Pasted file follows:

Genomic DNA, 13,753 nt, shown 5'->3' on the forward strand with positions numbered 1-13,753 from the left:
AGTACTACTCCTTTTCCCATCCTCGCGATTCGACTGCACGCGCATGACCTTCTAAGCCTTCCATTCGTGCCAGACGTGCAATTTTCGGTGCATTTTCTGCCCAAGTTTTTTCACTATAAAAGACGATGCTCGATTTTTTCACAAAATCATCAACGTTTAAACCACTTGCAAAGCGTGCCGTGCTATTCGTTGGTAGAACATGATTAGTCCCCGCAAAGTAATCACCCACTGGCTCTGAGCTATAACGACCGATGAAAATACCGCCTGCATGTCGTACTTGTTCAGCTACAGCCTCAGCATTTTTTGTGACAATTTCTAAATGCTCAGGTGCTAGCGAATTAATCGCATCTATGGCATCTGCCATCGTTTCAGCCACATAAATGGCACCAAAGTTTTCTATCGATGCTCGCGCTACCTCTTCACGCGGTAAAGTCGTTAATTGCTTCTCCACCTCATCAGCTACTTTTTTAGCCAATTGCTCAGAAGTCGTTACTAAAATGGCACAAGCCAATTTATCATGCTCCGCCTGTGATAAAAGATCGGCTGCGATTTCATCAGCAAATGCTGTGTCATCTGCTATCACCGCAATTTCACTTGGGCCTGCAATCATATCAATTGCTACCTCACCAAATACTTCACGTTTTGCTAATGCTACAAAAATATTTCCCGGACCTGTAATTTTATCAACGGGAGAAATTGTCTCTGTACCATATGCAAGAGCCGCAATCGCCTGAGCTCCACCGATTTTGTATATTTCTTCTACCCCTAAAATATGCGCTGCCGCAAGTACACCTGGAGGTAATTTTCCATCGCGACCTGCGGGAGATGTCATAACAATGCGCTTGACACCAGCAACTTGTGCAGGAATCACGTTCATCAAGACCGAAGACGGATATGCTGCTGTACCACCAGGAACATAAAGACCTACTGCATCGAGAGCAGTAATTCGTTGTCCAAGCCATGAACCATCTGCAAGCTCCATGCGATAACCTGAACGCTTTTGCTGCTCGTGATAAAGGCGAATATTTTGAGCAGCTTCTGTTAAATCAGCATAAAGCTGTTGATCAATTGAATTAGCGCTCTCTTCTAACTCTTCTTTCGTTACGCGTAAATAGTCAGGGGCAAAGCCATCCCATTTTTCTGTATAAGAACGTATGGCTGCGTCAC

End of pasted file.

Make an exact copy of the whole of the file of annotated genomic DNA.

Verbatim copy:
Genomic DNA, 13,753 nt, shown 5'->3' on the forward strand with positions numbered 1-13,753 from the left:
AGTACTACTCCTTTTCCCATCCTCGCGATTCGACTGCACGCGCATGACCTTCTAAGCCTTCCATTCGTGCCAGACGTGCAATTTTCGGTGCATTTTCTGCCCAAGTTTTTTCACTATAAAAGACGATGCTCGATTTTTTCACAAAATCATCAACGTTTAAACCACTTGCAAAGCGTGCCGTGCTATTCGTTGGTAGAACATGATTAGTCCCCGCAAAGTAATCACCCACTGGCTCTGAGCTATAACGACCGATGAAAATACCGCCTGCATGTCGTACTTGTTCAGCTACAGCCTCAGCATTTTTTGTGACAATTTCTAAATGCTCAGGTGCTAGCGAATTAATCGCATCTATGGCATCTGCCATCGTTTCAGCCACATAAATGGCACCAAAGTTTTCTATCGATGCTCGCGCTACCTCTTCACGCGGTAAAGTCGTTAATTGCTTCTCCACCTCATCAGCTACTTTTTTAGCCAATTGCTCAGAAGTCGTTACTAAAATGGCACAAGCCAATTTATCATGCTCCGCCTGTGATAAAAGATCGGCTGCGATTTCATCAGCAAATGCTGTGTCATCTGCTATCACCGCAATTTCACTTGGGCCTGCAATCATATCAATTGCTACCTCACCAAATACTTCACGTTTTGCTAATGCTACAAAAATATTTCCCGGACCTGTAATTTTATCAACGGGAGAAATTGTCTCTGTACCATATGCAAGAGCCGCAATCGCCTGAGCTCCACCGATTTTGTATATTTCTTCTACCCCTAAAATATGCGCTGCCGCAAGTACACCTGGAGGTAATTTTCCATCGCGACCTGCGGGAGATGTCATAACAATGCGCTTGACACCAGCAACTTGTGCAGGAATCACGTTCATCAAGACCGAAGACGGATATGCTGCTGTACCACCAGGAACATAAAGACCTACTGCATCGAGAGCAGTAATTCGTTGTCCAAGCCATGAACCATCTGCAAGCTCCATGCGATAACCTGAACGCTTTTGCTGCTCGTGATAAAGGCGAATATTTTGAGCAGCTTCTGTTAAATCAGCATAAAGCTGTTGATCAATTGAATTAGCGCTCTCTTCTAACTCTTCTTTCGTTACGCGTAAATAGTCAGGGGCAAAGCCATCCCATTTTTCTGTATAAGAACGTATGGCTGCGTCAC